The CBR car theory exam begins with the section on hazard perception. We understand that many candidates feel tense and nervous during this segment. Hazard perception is all about, as the name suggests, identifying danger and responding appropriately.
This section consists of 25 situations in which you must decide: brake, release the gas, or do nothing. You have the freedom to make up to 12 mistakes, which is almost half of the total number of situations.
The challenge is that you only have 8 seconds to provide an answer. That is a really short timeframe. Our advice? Master the basics so that you can instinctively respond without overthinking.
Let’s take a moment to consider those 8 seconds. The CBR doesn’t do this arbitrarily. No, they do it to ensure that when you actually hit the road and find yourself in a potentially dangerous situation, you know exactly what to do and respond appropriately. In real traffic, you don’t have all the time to calmly think. Therefore, it is crucial that all this information is well stored in your memory so that you can react immediately.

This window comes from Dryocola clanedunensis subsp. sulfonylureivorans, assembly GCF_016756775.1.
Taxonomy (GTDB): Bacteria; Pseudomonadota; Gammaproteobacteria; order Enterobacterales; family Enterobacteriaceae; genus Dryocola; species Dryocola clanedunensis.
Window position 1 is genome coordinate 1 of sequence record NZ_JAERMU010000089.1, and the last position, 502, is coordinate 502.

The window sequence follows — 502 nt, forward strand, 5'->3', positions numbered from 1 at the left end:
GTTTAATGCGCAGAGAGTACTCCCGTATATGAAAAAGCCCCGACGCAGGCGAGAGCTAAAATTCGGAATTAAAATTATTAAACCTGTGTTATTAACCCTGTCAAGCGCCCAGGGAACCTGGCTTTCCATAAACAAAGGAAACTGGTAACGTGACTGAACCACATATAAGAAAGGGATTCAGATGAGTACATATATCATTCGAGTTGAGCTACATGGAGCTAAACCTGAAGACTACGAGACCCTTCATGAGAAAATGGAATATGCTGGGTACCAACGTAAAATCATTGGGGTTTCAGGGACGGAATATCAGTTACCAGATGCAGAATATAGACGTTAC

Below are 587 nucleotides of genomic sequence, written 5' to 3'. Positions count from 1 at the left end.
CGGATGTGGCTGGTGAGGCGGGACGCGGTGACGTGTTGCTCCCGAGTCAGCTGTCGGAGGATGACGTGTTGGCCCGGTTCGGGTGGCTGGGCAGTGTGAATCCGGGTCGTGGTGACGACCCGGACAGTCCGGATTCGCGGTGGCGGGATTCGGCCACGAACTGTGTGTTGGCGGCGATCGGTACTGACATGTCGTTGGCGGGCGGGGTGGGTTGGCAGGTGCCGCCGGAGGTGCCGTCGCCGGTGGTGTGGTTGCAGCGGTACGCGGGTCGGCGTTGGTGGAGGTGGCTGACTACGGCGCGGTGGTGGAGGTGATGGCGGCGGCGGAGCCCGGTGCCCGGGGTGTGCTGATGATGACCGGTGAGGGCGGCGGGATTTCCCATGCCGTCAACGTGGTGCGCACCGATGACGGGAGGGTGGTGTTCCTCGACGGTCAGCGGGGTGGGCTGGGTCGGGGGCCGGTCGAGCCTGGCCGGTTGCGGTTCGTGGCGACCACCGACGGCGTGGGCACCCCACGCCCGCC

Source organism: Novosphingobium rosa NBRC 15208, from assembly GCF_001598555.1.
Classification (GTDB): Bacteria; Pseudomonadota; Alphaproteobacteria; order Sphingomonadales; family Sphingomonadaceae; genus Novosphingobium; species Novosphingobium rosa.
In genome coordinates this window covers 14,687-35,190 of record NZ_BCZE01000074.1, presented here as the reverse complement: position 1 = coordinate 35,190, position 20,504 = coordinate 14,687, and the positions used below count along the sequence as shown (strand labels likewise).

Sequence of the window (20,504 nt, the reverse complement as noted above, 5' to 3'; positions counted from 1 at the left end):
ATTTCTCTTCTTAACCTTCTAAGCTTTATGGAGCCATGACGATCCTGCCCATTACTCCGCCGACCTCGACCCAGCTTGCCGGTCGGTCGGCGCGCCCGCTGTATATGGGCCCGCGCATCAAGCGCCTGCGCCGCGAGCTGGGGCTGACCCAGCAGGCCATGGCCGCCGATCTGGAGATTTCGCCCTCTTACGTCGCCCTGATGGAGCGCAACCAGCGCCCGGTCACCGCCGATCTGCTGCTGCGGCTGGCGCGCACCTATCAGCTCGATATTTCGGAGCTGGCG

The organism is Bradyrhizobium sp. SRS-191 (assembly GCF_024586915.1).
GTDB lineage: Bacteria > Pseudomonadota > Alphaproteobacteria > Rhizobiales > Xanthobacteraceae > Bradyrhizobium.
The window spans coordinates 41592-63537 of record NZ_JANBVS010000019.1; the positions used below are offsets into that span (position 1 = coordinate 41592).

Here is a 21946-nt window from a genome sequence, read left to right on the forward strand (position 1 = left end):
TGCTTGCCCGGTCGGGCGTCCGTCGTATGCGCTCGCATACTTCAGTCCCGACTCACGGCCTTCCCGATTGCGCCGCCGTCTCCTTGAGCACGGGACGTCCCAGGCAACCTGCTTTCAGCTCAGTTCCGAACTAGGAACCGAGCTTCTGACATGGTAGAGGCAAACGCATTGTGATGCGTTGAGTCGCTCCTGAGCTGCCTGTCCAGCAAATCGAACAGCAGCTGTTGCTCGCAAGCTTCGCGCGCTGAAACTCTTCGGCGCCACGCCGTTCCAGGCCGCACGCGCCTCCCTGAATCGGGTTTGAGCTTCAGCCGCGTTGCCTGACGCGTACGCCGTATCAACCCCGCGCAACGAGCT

As mentioned earlier, you will be presented with 25 situations in which you must continuously choose between: brake, release the gas, or do nothing. But when is it precisely time for each action? We’ll go through the three situations below.
In which situation do you choose the option do nothing?
You do nothing when the situation is clear and manageable, and there is no (immediate) threat. So, you choose to do nothing when a situation is depicted where you can clearly oversee it, and there is no direct danger.
In which situation do you release the gas?
You release the gas when there is potential danger in the distance. Always release the gas when something is happening in the distance. There is no need to brake immediately. Pressing the brake immediately can even be dangerous for a car behind you, so it is wise to do that only when absolutely necessary. For example, if you see a situation depicted where an oncoming vehicle is approaching in the distance or you are approaching a speed bump or a curve in the distance, then you choose to release the gas.
In which situation do you brake?
You brake in the case of immediately impending danger.
For instance, if you see a situation depicted with unclear or sharp bends, a blockage or traffic jam, children, animals, dangerous intersections, or other obstacles, the answer is always to brake.
To master hazard perception, it is crucial to practice numerous situations. You need to understand the logic explained above, and the best way to achieve this is through extensive practice. Therefore, the golden tip for hazard perception is: practice, practice, and practice some more. If you are looking for additional tips or more practice opportunities, sign up for our two day theory course on location.